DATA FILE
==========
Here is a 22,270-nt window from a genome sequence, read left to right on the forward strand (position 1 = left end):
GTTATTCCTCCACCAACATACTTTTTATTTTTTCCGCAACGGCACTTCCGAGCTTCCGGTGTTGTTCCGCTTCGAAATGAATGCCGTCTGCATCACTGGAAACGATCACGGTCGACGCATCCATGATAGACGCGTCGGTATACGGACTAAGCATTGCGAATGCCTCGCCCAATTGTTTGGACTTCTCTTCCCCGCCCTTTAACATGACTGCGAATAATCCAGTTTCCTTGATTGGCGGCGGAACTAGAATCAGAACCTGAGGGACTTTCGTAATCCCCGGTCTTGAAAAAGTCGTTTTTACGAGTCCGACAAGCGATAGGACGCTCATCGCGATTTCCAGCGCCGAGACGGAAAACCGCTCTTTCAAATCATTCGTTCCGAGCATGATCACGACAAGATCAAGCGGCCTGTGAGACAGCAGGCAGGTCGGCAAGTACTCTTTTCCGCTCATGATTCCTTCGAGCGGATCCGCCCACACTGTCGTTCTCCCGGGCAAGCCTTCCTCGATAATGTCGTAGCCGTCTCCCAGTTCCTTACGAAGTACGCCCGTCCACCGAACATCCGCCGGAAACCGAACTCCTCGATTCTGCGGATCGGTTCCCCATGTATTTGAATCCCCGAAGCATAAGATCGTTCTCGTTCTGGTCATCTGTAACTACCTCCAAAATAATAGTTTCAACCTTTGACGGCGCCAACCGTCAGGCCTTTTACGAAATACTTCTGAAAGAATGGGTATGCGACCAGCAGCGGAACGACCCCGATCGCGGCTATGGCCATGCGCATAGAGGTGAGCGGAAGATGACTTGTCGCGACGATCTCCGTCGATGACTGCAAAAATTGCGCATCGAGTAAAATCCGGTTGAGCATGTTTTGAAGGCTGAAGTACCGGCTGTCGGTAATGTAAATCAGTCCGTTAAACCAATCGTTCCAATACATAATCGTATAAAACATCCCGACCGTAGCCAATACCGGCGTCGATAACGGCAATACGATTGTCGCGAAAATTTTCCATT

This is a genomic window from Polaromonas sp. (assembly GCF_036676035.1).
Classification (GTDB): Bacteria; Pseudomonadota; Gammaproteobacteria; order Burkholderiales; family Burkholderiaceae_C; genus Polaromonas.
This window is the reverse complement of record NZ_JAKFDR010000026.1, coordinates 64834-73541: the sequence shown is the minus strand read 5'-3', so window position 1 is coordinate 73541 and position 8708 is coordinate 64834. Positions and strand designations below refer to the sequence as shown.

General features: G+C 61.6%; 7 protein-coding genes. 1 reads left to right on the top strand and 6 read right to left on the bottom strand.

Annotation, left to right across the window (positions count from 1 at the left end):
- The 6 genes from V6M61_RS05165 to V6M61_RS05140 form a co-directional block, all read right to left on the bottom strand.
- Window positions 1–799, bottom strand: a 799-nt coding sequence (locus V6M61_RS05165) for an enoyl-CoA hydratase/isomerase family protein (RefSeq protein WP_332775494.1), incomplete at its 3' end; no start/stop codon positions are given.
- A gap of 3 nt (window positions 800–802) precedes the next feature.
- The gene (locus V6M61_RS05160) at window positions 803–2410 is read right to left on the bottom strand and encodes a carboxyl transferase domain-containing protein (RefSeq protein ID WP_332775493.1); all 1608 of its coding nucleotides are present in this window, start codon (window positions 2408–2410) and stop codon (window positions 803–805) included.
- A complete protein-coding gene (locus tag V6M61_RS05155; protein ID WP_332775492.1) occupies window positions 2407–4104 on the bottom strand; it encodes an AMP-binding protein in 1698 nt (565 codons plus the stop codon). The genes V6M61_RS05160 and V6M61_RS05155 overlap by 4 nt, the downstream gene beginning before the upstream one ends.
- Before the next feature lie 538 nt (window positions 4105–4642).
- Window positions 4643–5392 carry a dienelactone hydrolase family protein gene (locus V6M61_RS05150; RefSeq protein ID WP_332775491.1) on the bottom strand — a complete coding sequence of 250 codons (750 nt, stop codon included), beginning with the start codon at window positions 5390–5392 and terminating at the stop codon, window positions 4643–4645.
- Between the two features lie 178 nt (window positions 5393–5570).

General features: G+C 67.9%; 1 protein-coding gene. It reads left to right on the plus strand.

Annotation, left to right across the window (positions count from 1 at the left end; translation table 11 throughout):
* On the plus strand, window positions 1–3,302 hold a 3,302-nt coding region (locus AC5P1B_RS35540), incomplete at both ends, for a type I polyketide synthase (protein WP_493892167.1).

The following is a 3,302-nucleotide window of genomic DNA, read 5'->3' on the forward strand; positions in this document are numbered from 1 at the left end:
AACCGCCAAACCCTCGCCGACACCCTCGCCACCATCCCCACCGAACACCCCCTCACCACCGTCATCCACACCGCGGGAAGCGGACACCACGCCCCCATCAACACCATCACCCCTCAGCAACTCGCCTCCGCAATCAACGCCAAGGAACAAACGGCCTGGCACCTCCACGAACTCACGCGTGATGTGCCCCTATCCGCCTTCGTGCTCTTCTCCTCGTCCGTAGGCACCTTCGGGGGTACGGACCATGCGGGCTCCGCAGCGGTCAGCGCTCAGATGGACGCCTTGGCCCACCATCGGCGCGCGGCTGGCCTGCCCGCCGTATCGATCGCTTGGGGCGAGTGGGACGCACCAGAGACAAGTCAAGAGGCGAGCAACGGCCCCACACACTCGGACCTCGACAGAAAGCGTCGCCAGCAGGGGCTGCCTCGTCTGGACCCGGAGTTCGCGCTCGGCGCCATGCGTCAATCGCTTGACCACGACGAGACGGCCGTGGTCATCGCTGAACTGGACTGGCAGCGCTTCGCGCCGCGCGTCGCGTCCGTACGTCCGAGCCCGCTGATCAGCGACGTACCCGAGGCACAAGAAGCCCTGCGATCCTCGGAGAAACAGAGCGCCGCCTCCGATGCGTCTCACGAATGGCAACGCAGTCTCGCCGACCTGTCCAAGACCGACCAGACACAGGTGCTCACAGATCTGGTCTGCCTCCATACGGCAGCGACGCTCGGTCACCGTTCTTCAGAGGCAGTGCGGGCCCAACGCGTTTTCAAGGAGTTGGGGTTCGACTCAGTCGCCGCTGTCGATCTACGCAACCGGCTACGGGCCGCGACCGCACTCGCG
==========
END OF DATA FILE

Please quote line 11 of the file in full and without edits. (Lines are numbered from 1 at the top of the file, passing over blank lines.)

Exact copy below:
- The gene (locus V6M61_RS05160) at window positions 803–2410 is read right to left on the bottom strand and encodes a carboxyl transferase domain-containing protein (RefSeq protein ID WP_332775493.1); all 1608 of its coding nucleotides are present in this window, start codon (window positions 2408–2410) and stop codon (window positions 803–805) included.